“Running a business has only gotten harder since the end of the pandemic,” Inc. editor-in-chief Scott Omelianuk said. “To make the Inc. 5000—with the fast growth it requires—is truly an accomplishment. Inc. is thrilled to honor the companies that are building our future.” Maxwell has secured over $50 million from Wells Fargo Strategic Capital, Fin … [Read more…]
[Note from the editor: Originally published on Thomvest’s Blog]
Today we’re pleased to release an updated version of the real estate technology market map we originally published in 2018. A high-resolution version of the map can be accessed here, and the full list of companies is available here.
This market map includes 180 real estate technology companies operating across every phase of the home purchase value chain. These companies have collectively raised more than $20B in venture capital, and range from seed stage businesses to public companies. If you’d like to suggest a company to be added to this market map, please submit them using this form.
You’ll notice that several companies are included in more than one section — this is due to the fact that many of these businesses have expanded their product areas to capture multiple phases of the transaction process. For instance, while Blend’s original product focused specifically on the mortgage point-of-sale, the company has since expanded to offer home insurance and digital closings. As such, we’ve included the Blend logo in those areas.
At Thomvest, we’ve been actively studying how technology is being utilized in real estate. We view technology as both a means of lowering transaction costs and an enabler of new transactions by better matching demand and supply. Software is also being adopted across some of the more labor-intensive areas of real estate — for instance, in property management and home improvement — as a means of improving efficiency and productivity.
Personally, I’ve been impressed by the quality of entrepreneurs building technology companies in residential real estate. Founders here are passionate about creating better experiences for consumers. Many have experienced their own frustrations when buying or selling a property, and aspire to rebuild the experience from the ground up. Others are seasoned operators within real estate and see technology as a competitive advantage in an otherwise analog asset class.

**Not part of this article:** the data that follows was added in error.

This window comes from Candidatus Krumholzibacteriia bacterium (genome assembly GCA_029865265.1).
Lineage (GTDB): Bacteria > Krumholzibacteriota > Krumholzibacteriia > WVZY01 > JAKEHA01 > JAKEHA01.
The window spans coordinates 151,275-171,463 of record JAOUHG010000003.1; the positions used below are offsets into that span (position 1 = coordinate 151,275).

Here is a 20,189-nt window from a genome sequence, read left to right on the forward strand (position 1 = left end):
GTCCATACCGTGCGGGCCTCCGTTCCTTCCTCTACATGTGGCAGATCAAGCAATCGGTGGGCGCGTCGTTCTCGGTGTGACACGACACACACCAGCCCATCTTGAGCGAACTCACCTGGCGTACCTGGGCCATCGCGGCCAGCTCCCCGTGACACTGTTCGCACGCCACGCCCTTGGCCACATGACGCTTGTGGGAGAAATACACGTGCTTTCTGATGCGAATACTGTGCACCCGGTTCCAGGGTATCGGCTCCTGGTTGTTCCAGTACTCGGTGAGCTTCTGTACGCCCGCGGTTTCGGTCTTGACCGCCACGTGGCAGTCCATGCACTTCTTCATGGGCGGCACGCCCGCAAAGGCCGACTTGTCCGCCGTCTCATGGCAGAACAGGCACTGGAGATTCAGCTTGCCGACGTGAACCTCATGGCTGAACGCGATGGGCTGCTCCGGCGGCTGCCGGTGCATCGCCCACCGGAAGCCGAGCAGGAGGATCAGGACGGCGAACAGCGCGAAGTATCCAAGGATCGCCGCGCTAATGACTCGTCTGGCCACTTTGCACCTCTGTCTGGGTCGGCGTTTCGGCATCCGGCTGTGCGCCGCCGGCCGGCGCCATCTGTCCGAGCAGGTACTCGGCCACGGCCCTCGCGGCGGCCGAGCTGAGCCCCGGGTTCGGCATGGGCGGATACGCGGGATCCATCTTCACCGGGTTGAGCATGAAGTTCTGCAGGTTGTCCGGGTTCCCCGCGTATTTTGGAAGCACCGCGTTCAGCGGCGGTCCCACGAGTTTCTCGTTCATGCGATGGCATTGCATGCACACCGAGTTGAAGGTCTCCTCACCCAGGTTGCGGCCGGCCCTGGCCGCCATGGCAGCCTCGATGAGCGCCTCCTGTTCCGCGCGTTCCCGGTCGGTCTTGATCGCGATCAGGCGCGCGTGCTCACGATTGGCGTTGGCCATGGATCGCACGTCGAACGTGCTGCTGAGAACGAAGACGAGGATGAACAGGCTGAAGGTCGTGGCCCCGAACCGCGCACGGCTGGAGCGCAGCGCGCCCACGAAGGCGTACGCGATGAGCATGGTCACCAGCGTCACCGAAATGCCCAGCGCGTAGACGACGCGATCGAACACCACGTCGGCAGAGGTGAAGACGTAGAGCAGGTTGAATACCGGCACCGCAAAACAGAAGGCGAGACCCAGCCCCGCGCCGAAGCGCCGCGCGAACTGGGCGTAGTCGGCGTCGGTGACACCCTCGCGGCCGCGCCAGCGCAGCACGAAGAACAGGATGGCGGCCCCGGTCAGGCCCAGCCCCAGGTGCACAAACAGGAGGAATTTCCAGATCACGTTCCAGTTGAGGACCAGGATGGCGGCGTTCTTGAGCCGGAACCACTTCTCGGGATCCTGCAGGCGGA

Impacts of COVID-19 on technology adoption
Every constituency within the real estate sector — including agents, lenders, title companies, and attorneys — are scrambling to adjust to life under lockdown. In my last post on the housing market, I touched on the dramatic impact COVID-19 has had on transaction volume and home showings. In many ways, the pandemic has accelerated existing trends around digitization of the home buying process. There are a few areas in particular where technology is being utilized:
1. Deepened reliance on “home shopping” apps
Shelter-in-place is created new behaviors around the home shopping experience. Rather than spending a half day touring open homes, prospective buyers are relying on apps like Zillow and Realtor.com to “tour” properties in lieu of an in-person visit. Zillow created 525% more 3D home tours in April compared to February, and CEO Rich Barton recently remarked that “the virtual tools home shoppers need for safety today will become their expectations for convenience tomorrow.”
2. Rapid adoption of digital tools for real estate transactions
Many of the processes associated with closing a real estate transaction are traditionally completed in-person. These include appraisals, inspections, notarizations and local government filings. Fortunately, startups are here to help. Companies like Blend, Modus, Side and Snapdocs offer products that enable digital closings. 46 states now let notaries do their jobs using a combination of video and online document sharing, up from 23 prior to the pandemic. Additionally, large mortgage buyers like Fannie Mae and Freddie Mac are increasingly relying on automated home valuations in lieu of in-person appraisals. We believe these new methods are here to stay, which will be a strong tailwind for startups building digital home buying experiences.
3. More tools for homeowners to manage their largest asset